spised Samaritan provides us with a sign of faith. His thankfulness was stronger than his happiness at regaining health, stronger than his need to become legally free to visit his family and friends, stronger than his dislike of being vilified by the Jews standing around Jesus. His appreciation of Jesus was the most important element in his life at this point. That deep love should be an attribute of our faith as well. The third Sunday’s Gospel presents the woman who badgered a crooked judge until he finally gave a judgment in her favor. If the crooked judge was led to find in her favor because of her persistence, so God would, of course, smile on her requests. God would see how important the matter was to her and how earnestly she was beseeching him. It is with that much persistence, sincerity, and deep emotion we should have in our faith relationship with God. We come now to the last reading of the entire month. So far we have learned a lot about what it takes to persevere in our faith. From the Old Testament we found out that our faith must not be rash nor must it involve us in heroic deeds. Rather, we need to be humble using the help of others and knowing the prayers of the lowly pierce the clouds to reach the throne of God. From the second letter of Paul to Timothy we learned we must stir the gift of God into flame and that it is not us but the Word of God that will prevail. We must trust what we read in Scripture and hear from inspired teachers until we come to the end of our race having earned the crown of righteousness. Now, at the end of the Gospels we come to the final passage. Surprisingly, after 11 straight passages about faith we reach a grand conclusion that takes us not to another insight into perseverance, but rather to the next step. Jesus’ story of the publican and the Pharisee who went to the temple to pray teaches us the reward of staunch faith. It is mercy. The ultimate reason for persevering in faith is to receive the mercy of God. May you find it this October. n
6:12-18; Psalm 124:1-8; Luke 12:39-48 Thursday, Oct. 24: Romans 6:1923; Psalm 1:1-4, 6; Luke 12:49-53 Friday, Oct. 25: Romans 7:18-25; Psalm 119:66, 68, 76-77, 93-94; Luke 12:54-59 Saturday, Oct. 26: Romans 8:111; Psalm 24:1-6; Luke 13:1-9 Sunday, Oct. 27: Sirach 35:1214, 16-18; Psalm 34:2-3, 17-19, 23; 2 Timothy 4:6-8, 16-18; Luke 18:9-14 Monday, Oct. 28: Feast, Sts. Simon and Jude, apostles, Ephesians 2:19-22; Psalm 19:2-5; Luke 6:12-16
Tuesday, Oct. 29: Romans 8:1825; Psalm 126:1-6; Luke 13:18-21 Wednesday, Oct. 30: Romans 8:26-30; Psalm 13:4-6; Luke 13:22-30 Thursday, Oct. 31: Romans 8:3139; Psalm 109:21-22, 26-27, 3031; Luke 13:31-35 Friday, Nov. 1: Solemnity of All Saints, Revelation 7:2-4, 9-14; Psalm 24:1-6; 1 John 3:1-3; Matthew 5:1-12 Saturday, Nov. 2: The Commemoration of All the Faithful Departed (All Souls), Wisdom 3:1-9; Psalm 23:1-6; Romans 5:5-11; John 6:37-40 n
Father Brando is the pastor of St. Mary Parish in Gatlinburg
THE EAST TENNESSEE CATHOLIC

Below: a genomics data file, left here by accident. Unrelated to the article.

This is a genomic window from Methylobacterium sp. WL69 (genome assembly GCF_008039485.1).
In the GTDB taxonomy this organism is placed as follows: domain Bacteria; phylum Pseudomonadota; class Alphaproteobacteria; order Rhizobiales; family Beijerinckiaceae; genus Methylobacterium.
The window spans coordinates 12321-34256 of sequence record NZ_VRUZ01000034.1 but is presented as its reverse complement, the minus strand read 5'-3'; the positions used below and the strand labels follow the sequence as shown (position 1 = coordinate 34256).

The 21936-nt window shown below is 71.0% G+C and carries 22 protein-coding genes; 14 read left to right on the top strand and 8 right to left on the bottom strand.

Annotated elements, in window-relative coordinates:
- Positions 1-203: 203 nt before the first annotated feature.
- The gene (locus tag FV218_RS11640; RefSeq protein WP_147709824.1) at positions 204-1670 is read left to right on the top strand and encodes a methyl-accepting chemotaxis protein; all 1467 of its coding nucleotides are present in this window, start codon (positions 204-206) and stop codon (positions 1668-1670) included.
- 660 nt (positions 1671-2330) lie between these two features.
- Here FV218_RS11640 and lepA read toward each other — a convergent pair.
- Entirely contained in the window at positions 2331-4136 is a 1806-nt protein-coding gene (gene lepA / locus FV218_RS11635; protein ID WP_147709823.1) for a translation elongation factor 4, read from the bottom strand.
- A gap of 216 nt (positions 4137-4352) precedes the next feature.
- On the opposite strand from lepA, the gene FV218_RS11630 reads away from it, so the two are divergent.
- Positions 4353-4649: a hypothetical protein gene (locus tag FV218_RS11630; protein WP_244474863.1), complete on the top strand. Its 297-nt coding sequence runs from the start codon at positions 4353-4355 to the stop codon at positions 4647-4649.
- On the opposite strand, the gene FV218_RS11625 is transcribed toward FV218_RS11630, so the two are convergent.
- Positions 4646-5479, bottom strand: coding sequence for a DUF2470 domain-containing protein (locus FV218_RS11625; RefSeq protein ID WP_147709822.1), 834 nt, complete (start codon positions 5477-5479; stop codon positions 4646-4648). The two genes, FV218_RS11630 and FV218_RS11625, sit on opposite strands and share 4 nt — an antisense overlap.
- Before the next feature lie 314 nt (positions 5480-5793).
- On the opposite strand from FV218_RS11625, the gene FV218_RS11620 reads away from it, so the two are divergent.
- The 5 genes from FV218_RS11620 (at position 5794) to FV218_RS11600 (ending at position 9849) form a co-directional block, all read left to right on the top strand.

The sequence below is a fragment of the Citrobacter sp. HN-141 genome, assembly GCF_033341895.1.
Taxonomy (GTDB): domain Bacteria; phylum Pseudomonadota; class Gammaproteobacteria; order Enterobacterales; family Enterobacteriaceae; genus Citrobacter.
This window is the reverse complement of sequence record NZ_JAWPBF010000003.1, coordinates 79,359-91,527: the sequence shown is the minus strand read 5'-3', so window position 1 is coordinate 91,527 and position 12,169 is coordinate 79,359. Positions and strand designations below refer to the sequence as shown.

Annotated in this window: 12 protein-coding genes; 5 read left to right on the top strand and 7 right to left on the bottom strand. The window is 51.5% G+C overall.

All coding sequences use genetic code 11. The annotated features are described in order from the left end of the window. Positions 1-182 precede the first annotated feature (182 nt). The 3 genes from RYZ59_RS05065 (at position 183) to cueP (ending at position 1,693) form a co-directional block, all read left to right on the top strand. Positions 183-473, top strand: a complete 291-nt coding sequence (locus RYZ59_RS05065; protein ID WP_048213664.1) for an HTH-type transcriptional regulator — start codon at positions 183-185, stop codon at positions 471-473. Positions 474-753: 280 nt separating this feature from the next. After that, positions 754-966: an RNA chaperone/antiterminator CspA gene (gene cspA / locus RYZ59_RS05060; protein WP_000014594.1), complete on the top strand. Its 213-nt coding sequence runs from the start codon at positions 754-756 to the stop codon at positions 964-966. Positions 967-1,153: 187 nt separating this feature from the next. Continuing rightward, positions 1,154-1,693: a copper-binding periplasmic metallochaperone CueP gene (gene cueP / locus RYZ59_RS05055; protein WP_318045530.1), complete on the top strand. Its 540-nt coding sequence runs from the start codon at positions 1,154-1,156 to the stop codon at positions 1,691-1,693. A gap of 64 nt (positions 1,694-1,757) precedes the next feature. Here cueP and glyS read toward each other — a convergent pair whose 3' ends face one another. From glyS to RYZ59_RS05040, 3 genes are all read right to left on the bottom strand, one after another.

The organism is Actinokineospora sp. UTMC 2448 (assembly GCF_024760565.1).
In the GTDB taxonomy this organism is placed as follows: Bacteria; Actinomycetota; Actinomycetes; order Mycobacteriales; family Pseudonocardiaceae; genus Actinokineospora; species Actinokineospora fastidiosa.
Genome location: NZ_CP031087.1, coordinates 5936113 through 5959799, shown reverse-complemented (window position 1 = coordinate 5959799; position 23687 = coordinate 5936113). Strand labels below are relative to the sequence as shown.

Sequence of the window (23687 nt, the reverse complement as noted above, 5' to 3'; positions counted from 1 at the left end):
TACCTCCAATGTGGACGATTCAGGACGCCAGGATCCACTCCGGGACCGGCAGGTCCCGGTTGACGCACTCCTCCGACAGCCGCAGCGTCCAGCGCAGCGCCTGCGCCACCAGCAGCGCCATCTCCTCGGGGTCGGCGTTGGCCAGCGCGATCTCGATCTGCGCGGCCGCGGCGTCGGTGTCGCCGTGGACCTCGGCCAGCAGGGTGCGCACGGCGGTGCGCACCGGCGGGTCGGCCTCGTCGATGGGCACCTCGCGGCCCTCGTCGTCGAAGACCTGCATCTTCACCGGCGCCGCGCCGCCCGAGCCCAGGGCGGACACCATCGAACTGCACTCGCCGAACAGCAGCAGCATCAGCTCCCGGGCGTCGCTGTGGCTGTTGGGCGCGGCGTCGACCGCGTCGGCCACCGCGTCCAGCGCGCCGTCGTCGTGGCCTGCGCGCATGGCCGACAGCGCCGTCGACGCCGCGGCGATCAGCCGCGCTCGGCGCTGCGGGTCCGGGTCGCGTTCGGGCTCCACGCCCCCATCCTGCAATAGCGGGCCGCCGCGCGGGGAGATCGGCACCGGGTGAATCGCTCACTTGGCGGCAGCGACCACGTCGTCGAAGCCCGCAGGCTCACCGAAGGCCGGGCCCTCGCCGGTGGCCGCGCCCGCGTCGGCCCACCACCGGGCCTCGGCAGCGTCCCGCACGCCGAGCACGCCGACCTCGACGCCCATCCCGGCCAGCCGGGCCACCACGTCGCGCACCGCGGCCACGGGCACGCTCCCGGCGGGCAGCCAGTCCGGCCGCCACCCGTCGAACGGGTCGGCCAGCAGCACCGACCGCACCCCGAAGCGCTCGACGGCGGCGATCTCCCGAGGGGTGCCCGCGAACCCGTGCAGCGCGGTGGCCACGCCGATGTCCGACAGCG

by Marian Christiana
Couples should have their own prayer
Marriages would be enriched if couples prayed their special prayer together
ave you ever been sitting in church when the homilist started speaking directly to you? Well, one weekend this summer I was attending Mass in Asheville, N.C., and it felt like the homily was meant just for me. On Sunday, July 28, the Gospel was Luke 11:113; Jesus teaching us how to pray. The priest made three points in his homily. Let me present his three points and then explain why I felt the homily was directed at me personally. Father’s first point stressed that when Jesus taught the disciples the Lord’s Prayer, He was giving all of us a framework that would help us with our own personal prayers to
God. We begin the Lord’s Prayer by remembering that we are addressing the Creator of the Universe and we must come to Him with the reverence He deserves. After we have given glory to God we can then start listing our petitions as long as asking for forgiveness and offering others forgiveness are always at the top of our priorities. The homilist’s second point was that there is a community aspect to prayer. Jesus was teaching a group of disciples how to pray. He then reminded us that wherever two or more are gathered in Jesus’ name He will be present. The community aspect of prayer brought him to his third point. It is this third point that
Understanding the sacraments
had me sinking in my seat. The third point is that all married couples should have their own prayer. He stressed the importance of couple prayer and how marriages would be enriched by couples’ praying their special prayer together. No standard prayer could fully address each couple’s individual needs. I was sitting there thinking, “I have been married 33 years, am the coordinator of the Diocese of Knoxville Office of Marriage Preparation and Enrichment, and my husband and I do not have a prayer.” Don’t get me wrong, we do pray together but not a prayer that we have created together specifically to petition God for help with our per-
by Father Randy Stice
What is a cathedral?
The building is ‘a symbol of the spiritual temple that is built up in souls’
ow is a cathedral different from all of the other church buildings in a diocese? The most authoritative answer to this question is provided by the Ceremonial of Bishops (chapter 3), a text promulgated by the Vatican that describes how the Mass and other liturgical rites are celebrated when the bishop is the presider. In this article I would like to present what the Ceremonial says about the cathedral. The name “cathedral” comes from the Latin word cathedra, which is the bishop’s chair. The bishop’s cathedra is “the sign of his teaching office and pastoral power” in his diocese “and a sign also of the unity of believers in the faith that the bishop proclaims as shepherd of the Lord’s flock.” Only the diocesan bishop (or a bishop he permits to use it) occupies this chair. When a priest celebrates Mass or other liturgies at the cathedral, he uses a chair in a place separate from the bishop’s chair. The cathedral, then, is a church building that manifests the bishop’s role as shepherd of his diocese. The cathedral, according to the